Growing demands for Ohly to step down
Published: 05 Jul 2011 07:59 GMT+02:00
Updated: 05 Jul 2011 07:59 GMT+02:00
Over half of the party's district leaders, 14 people, would like a new party leader in time for the election, reports the newspaper Dagens Nyheter, after making calls to all the districts.
As recently as November 2010, Ohly was still popular with all but one of the district leaders.
"Although Lars Ohly is doing a good job, he's not managing to bring out the message of the Left Party's politics, which is proven by our election results," said Egon Frid, disctrict leader in Skaraborg and former MP, to Dagens Nyheter.
In the election last fall, support for the Left Party dropped to 5.6 percent.
"With Lars Ohly, power has gathered around one person, and the anchoring in the party has been affected," concluded Frid.
Many of the district leaders suggested Jonas Sjöstedt, MP, as a possible alternative to Ohly. Sjöstedt has confirmed that he is interested in shouldering this responsibility.
"I will run, if I have support from our local districts," he said.
He has some stiff competition however, from economic-political spokeswoman Ulla Andersson, the party's group leader in the Riksdag, Hans Linde, and employment spokeswoman Josefine Brink.
Lars Ohly dismisses the criticism within the party. At the same time, he understands those who want him to resign.
"It's completely natural," he told DN.
When asked how long he will remain party leader, Ohly responded:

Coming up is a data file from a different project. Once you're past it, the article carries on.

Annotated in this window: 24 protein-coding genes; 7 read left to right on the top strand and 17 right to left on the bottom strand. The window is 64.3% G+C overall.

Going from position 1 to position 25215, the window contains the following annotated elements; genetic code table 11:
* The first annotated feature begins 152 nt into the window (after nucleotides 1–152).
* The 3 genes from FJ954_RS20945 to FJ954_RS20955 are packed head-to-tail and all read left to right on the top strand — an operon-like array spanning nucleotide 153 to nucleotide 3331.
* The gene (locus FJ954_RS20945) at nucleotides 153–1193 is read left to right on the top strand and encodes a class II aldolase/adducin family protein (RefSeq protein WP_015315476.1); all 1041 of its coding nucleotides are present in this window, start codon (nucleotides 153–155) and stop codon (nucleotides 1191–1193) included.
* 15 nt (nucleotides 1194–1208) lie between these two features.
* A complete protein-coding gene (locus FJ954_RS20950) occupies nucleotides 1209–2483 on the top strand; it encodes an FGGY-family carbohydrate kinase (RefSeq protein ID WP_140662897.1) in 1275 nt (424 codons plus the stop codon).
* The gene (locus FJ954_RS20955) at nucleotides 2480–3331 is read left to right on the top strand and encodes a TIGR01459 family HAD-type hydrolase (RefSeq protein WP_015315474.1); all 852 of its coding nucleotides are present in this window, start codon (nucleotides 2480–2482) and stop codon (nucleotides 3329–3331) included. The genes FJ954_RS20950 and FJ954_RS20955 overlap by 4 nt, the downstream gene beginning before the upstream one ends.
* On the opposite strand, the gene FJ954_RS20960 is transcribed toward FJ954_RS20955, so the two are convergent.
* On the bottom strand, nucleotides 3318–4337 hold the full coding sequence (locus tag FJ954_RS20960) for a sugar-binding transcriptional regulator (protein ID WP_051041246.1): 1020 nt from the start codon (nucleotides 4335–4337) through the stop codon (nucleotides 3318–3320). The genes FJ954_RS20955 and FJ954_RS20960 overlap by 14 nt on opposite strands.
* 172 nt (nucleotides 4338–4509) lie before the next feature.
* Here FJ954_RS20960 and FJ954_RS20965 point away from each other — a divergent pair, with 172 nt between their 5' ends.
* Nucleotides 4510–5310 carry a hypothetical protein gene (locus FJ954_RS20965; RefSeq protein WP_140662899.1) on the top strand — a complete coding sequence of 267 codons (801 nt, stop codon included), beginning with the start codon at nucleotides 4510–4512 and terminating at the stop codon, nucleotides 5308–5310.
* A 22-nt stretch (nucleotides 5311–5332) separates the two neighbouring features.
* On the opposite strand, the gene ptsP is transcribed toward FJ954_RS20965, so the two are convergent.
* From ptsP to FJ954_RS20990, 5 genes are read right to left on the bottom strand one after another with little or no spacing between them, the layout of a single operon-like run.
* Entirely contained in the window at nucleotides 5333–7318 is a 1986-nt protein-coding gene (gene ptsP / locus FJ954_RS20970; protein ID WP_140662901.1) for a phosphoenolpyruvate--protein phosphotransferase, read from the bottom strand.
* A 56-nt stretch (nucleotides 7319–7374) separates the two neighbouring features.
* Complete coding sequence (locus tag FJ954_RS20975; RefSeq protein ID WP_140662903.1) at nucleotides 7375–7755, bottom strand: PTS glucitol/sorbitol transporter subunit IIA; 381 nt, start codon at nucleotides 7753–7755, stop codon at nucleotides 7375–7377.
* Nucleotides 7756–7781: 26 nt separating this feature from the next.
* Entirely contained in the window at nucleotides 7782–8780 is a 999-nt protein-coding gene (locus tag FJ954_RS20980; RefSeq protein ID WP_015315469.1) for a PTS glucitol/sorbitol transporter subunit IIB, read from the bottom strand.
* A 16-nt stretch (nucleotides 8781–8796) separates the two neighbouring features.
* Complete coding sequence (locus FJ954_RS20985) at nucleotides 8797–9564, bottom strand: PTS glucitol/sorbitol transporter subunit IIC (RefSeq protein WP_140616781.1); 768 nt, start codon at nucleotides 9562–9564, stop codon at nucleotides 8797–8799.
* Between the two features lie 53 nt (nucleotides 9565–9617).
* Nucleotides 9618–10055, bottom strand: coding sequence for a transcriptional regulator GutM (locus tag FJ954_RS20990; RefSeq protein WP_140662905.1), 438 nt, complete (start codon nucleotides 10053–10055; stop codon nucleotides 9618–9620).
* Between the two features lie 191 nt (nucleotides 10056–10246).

"That's up to the congress to decide. I'm going to run, and then it'll be up to the congress representatives to elect who should be the party leader."
Ohly has been the Left Party's leader since 2004, taking over the role from predecessor Ulla Hoffman.
Over half of the Left Party district heads are also positive to the idea of a dual leadership, similar to the Green Party's two spokespeople.
"That would get rid of the person cult formed around a leader, as well as create some sort of equality. That's two plusses I can see," said Blekinge's district leader Peter Bowin to Dagens Nyheter.
Ohly is sceptical to a dual leadership but would go along with it if that was what the congress reommended, according to TT.
Jonas Sjöstedt thinks that changing to a dual leadership would be wise.
"I think it would give a much better idea of what kind of party we are. That we, as a feminist party, should have at least one woman on the party leader spot," he said.
When asked what advantages he has compared to Ohly, Sjöstedt responded:
"I suppose I shouldn't promise too much in advance, but I have been pretty good at winning elections."